“Nine years later, the nonprofit is still operating at Schurr, as well as in four other Montebello high schools,” said Clement, noting that the district, located about seven miles east of Los Angeles, is largely Latino. Since the program’s inception, 745 of the 750 students who have completed College Bound Today have gone on to college.

In 2015, CBT won the Golden Bell Award, a statewide recognition from the California School Boards Association that showcases educational programs that are innovative and can be replicated in other school districts.

Clement isn’t paid for his full-time position of running CBT, which he said has become a passion.

What in his background would steer him in this direction? Born on the East Coast, he went to public school in Rye, New York, until his father was transferred to Los Angeles and the family moved to Pasadena.

After graduating from Stanford, Clement studied political science as a graduate student at UCLA, then earned his J.D. degree at the University of Pennsylvania Law School. He also received a master’s of law degree in administrative law at Georgetown. Instead of jumping directly into the legal field, Clement spent about 18 months living in a VW bus in Guatemala, where he started an apparel business with a friend. He then spent six years working as an assistant U.S. attorney in the civil and criminal division in Los Angeles and three years at the law firm Sidley & Austin, before going to Sempra. Clement explained that in the next few years, he hopes to recruit a successor to take over the day-to-day operation of College Bound Today. He plans to refocus his energy on fundraising, mentor recruiting and networking with national college access organizations.

“I’d like to be in a position to hire a person to do what I’m doing,” he said. “I’m in my mid-60s, I’m not going to last forever, and I want this program to outlast me.”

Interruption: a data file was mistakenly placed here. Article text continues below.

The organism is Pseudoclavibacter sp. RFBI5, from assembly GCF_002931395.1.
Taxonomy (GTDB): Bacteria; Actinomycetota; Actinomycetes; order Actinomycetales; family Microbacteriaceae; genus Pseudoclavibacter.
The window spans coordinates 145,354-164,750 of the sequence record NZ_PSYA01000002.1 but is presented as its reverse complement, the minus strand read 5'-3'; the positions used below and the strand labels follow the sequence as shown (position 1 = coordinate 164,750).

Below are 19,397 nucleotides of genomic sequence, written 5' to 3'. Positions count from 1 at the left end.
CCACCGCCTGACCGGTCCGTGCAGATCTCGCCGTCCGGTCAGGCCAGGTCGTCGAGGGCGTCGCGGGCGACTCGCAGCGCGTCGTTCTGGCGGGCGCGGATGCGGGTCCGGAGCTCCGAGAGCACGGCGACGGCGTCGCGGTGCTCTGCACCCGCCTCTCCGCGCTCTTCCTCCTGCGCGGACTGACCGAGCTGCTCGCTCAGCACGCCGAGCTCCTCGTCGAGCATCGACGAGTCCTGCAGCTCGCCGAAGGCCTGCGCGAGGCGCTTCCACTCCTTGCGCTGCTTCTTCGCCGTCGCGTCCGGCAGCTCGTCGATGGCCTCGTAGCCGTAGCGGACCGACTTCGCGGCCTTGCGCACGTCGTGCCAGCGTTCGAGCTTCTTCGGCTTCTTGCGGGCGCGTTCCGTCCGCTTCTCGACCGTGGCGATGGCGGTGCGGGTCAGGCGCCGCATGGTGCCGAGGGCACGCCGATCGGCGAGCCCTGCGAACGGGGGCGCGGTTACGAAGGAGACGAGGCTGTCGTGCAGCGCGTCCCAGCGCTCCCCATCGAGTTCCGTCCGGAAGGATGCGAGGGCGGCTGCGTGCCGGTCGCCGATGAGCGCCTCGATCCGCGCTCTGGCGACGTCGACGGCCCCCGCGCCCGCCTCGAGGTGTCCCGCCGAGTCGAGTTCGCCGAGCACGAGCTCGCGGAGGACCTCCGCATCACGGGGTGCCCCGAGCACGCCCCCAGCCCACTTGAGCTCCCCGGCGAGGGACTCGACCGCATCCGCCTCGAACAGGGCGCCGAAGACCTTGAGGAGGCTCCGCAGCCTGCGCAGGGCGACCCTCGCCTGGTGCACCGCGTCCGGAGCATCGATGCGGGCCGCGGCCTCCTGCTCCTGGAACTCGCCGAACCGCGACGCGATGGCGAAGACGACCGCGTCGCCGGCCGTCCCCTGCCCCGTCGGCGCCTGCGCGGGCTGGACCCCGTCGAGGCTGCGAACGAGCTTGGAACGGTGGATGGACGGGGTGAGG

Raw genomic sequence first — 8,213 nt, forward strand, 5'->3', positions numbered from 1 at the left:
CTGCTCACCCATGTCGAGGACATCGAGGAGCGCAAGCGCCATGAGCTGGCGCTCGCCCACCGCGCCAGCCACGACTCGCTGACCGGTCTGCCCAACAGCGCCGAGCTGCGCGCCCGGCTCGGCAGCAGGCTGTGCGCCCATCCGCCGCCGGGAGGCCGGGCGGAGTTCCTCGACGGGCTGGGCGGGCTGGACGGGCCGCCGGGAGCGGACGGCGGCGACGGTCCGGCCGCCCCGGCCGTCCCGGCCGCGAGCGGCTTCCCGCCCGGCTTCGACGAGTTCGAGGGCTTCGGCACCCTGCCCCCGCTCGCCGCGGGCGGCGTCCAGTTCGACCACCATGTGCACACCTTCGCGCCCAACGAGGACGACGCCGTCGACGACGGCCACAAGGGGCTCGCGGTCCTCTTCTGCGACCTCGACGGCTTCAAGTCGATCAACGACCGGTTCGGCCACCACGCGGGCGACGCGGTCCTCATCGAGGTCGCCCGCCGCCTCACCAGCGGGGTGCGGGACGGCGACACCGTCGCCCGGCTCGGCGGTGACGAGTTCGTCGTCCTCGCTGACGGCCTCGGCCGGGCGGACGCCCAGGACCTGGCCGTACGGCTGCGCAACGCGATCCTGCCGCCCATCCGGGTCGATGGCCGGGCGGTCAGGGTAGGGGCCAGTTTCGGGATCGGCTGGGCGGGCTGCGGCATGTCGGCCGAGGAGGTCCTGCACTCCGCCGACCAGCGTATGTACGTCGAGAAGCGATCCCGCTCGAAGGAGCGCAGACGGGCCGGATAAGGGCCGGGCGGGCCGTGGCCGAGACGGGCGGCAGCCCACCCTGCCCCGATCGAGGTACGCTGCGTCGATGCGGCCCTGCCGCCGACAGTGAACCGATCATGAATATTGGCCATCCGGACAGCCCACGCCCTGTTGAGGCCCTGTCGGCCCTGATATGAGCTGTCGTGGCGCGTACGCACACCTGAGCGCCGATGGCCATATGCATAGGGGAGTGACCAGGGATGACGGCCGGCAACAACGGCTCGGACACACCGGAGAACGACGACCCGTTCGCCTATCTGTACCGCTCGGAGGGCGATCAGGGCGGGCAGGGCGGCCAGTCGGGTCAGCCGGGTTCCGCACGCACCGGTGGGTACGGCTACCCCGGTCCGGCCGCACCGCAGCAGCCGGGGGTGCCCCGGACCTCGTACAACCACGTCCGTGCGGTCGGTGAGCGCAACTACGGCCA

In an article in the Penn alumni magazine, Clement said: “We now have our own alumni students who have graduated from college, moved back to their communities, and have recently started serving as mentors at their high school alma maters where they’re helping younger students follow in their footsteps to college. That moves me deeply. It doesn’t get any better.”

If a Palisadian wants to be a mentor, Clement said the process is simple.“Anyone who wants to be considered is entitled to a free cup of coffee (courtesy of yours truly) at the caffeine emporium of their choice, and a one-hour appointment to discuss details about CBT. I have recruited more than 300 volunteer mentors since 2008—many of them live in the Palisades, Brentwood and the Westside.”

Check donations to CBT, a project of the nonprofit Community Partners, can be made payable to Community Partners, for the benefit of CBT, and mailed to Community Partners, 1000 N. Alameda St., Suite 240, Los Angeles, CA 90012 (attention of College Bound Today).

For more information, visit

in Uncategorized
Related Posts
Leave a Reply